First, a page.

In contrast to the dry hot summer of 2018 which saw a national shortage of fodder and record breaking hay and straw prices, this year's early spring and warm summer have already witnessed bumper forage crops.

Add to that the increase in the area set aside for hay and arable crops due to beef farmers reducing cattle numbers as a result of the huge feed and bedding costs and the fall in beef values, and fodder supplies have soared, thereby reducing ex-farm values according to those in the know.

Perthshire fodder merchant, Stanley Johnston said prices are already well back on last year.

"We started selling hay bales at £22.50 delivered and have had to drop our price to £15 because nobody wants it when the country is awash with hay and silage," he said.

"The record prices paid for hay and straw last year and the fall in beef values have caused a lot of farmers to sell off some of their cattle and instead they've used the extra ground available to grow crop. There is now less cattle and more crop – which is not ideal!"

"This year's crop is about double the tonnage of last, and we are getting ridiculously low prices back."

While last year was a record year for fodder merchants, many are worried this year could be a disaster with the continued uncertainty in the farming industry.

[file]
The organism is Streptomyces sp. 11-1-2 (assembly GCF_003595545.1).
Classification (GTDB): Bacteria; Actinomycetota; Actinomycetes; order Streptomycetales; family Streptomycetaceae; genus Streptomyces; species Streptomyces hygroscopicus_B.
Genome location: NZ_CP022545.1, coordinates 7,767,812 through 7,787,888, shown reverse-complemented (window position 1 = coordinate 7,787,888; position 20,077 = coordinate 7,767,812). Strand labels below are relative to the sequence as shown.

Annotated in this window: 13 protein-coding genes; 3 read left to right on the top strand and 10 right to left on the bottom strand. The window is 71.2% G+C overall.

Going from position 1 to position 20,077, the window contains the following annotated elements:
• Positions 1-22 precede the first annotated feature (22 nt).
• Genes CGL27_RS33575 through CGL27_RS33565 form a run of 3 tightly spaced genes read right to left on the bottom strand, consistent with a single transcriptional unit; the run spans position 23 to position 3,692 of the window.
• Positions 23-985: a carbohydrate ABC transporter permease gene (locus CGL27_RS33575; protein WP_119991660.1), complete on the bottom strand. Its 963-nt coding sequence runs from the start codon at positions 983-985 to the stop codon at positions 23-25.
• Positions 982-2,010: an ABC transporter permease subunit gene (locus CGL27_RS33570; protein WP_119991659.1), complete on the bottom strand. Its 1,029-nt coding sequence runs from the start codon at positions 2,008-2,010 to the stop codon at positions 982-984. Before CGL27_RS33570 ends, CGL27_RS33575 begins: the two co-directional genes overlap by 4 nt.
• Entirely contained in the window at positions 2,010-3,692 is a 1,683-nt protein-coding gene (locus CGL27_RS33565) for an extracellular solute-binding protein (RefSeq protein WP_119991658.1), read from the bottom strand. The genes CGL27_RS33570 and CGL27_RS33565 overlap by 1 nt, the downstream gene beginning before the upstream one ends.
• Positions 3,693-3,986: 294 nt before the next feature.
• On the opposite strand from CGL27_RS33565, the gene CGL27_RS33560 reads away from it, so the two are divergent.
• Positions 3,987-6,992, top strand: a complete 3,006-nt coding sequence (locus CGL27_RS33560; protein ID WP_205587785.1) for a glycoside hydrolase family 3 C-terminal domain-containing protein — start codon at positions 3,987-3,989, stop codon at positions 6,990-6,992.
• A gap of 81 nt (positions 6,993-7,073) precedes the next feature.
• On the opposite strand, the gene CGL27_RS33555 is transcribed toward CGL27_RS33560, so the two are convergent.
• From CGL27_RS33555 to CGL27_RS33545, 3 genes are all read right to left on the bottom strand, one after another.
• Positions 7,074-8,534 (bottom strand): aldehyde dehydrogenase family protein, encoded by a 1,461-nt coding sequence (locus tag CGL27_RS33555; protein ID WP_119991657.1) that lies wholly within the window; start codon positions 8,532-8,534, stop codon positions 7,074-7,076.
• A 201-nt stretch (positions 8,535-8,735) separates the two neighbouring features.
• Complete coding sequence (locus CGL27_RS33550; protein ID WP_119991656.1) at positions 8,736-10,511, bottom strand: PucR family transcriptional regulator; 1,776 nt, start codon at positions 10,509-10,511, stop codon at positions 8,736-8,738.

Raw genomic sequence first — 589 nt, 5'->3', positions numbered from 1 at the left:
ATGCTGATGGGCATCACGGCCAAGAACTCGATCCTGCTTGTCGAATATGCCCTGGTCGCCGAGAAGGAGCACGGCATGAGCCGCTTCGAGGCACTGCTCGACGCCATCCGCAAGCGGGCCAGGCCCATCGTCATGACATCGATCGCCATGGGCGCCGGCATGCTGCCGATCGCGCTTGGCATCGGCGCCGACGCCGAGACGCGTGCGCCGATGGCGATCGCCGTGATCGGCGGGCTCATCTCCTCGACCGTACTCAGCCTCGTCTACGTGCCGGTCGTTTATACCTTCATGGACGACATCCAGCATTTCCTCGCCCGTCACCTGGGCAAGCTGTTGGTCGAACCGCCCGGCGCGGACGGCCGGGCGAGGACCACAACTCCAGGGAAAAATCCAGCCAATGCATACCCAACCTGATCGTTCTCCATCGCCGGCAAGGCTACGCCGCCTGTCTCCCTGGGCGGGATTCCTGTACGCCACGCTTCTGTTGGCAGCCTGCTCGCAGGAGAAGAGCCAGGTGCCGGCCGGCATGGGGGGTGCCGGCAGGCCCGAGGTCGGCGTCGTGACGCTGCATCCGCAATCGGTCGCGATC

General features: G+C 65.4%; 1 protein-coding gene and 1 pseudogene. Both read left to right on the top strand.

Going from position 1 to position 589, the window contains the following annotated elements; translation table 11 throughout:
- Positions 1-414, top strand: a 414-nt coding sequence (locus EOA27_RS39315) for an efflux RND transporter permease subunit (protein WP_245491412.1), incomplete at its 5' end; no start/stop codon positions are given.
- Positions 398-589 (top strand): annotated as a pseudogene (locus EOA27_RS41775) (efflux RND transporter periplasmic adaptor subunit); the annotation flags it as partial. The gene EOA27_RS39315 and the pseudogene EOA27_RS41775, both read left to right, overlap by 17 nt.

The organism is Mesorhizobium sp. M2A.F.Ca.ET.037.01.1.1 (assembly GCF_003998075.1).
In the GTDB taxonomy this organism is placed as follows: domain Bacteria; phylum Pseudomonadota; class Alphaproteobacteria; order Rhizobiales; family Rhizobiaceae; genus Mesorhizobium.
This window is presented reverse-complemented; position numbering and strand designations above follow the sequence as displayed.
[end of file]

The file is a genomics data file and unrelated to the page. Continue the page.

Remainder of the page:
"Prices were just far too dear last year, so obviously they had to drop back down, but now everyone has too much of it to know what to do with it," added Mr Johnston.

Further south, international fodder merchant, Philip Judge who sells hay and straw throughout most of the UK and into the continent, from his Gloucestershire base, added that the diverse weather pattern over the last few years has seen some huge ranges in values.

"I have never seen two years back to back like it," he said.

"Farmers have had a good harvest so far this year with the sun shinning, thereby producing a good strong crop in the vast majority of areas.

"Last year we saw record prices for good quality hay at £200 per tonne delivered and straw at £150 and while values have dropped £10-£15 per bale for both hay and straw, most of the cereal harvest is still to be completed."

As a result, he advised farmers who have shed space available to stock up on supplies when prices are so low which in turn could be used as an investment when prices will hopefully rise next year.

"With such low prices forecasted for both hay and straw, we are unlikely to see much sell onto the continent. As it is, farmers could struggle to sell their crop when there is so much about," commented Mr Judge.